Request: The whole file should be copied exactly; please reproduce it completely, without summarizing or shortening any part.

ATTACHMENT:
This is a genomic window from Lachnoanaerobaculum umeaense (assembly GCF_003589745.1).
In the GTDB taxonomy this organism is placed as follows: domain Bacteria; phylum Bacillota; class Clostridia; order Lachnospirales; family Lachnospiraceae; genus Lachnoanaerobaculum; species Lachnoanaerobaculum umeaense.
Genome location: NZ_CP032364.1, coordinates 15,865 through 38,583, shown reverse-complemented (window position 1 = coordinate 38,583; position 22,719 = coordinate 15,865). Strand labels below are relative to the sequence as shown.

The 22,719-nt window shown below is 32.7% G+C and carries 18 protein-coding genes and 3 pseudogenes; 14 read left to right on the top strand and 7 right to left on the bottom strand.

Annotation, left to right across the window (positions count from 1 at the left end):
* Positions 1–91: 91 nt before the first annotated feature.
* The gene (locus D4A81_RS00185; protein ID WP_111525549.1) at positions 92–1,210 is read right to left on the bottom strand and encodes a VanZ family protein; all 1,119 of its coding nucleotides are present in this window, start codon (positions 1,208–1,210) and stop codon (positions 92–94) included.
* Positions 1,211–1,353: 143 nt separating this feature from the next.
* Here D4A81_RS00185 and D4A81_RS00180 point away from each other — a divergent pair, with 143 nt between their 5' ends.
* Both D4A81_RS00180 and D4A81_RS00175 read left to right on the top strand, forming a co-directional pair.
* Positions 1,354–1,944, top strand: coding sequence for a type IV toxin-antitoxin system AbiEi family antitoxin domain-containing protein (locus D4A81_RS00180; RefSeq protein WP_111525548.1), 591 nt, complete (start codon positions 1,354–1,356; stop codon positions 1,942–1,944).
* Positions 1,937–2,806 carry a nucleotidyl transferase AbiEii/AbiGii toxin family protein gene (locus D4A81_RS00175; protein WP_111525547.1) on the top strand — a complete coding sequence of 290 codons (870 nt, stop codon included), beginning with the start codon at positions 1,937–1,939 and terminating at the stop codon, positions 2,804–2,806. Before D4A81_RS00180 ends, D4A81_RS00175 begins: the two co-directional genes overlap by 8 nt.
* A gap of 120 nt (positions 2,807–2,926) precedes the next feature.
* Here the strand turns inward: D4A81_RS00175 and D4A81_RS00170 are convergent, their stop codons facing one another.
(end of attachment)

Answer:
This is a genomic window from Lachnoanaerobaculum umeaense (assembly GCF_003589745.1).
In the GTDB taxonomy this organism is placed as follows: domain Bacteria; phylum Bacillota; class Clostridia; order Lachnospirales; family Lachnospiraceae; genus Lachnoanaerobaculum; species Lachnoanaerobaculum umeaense.
Genome location: NZ_CP032364.1, coordinates 15,865 through 38,583, shown reverse-complemented (window position 1 = coordinate 38,583; position 22,719 = coordinate 15,865). Strand labels below are relative to the sequence as shown.

The 22,719-nt window shown below is 32.7% G+C and carries 18 protein-coding genes and 3 pseudogenes; 14 read left to right on the top strand and 7 right to left on the bottom strand.

Annotation, left to right across the window (positions count from 1 at the left end):
* Positions 1–91: 91 nt before the first annotated feature.
* The gene (locus D4A81_RS00185; protein ID WP_111525549.1) at positions 92–1,210 is read right to left on the bottom strand and encodes a VanZ family protein; all 1,119 of its coding nucleotides are present in this window, start codon (positions 1,208–1,210) and stop codon (positions 92–94) included.
* Positions 1,211–1,353: 143 nt separating this feature from the next.
* Here D4A81_RS00185 and D4A81_RS00180 point away from each other — a divergent pair, with 143 nt between their 5' ends.
* Both D4A81_RS00180 and D4A81_RS00175 read left to right on the top strand, forming a co-directional pair.
* Positions 1,354–1,944, top strand: coding sequence for a type IV toxin-antitoxin system AbiEi family antitoxin domain-containing protein (locus D4A81_RS00180; RefSeq protein WP_111525548.1), 591 nt, complete (start codon positions 1,354–1,356; stop codon positions 1,942–1,944).
* Positions 1,937–2,806 carry a nucleotidyl transferase AbiEii/AbiGii toxin family protein gene (locus D4A81_RS00175; protein WP_111525547.1) on the top strand — a complete coding sequence of 290 codons (870 nt, stop codon included), beginning with the start codon at positions 1,937–1,939 and terminating at the stop codon, positions 2,804–2,806. Before D4A81_RS00180 ends, D4A81_RS00175 begins: the two co-directional genes overlap by 8 nt.
* A gap of 120 nt (positions 2,807–2,926) precedes the next feature.
* Here the strand turns inward: D4A81_RS00175 and D4A81_RS00170 are convergent, their stop codons facing one another.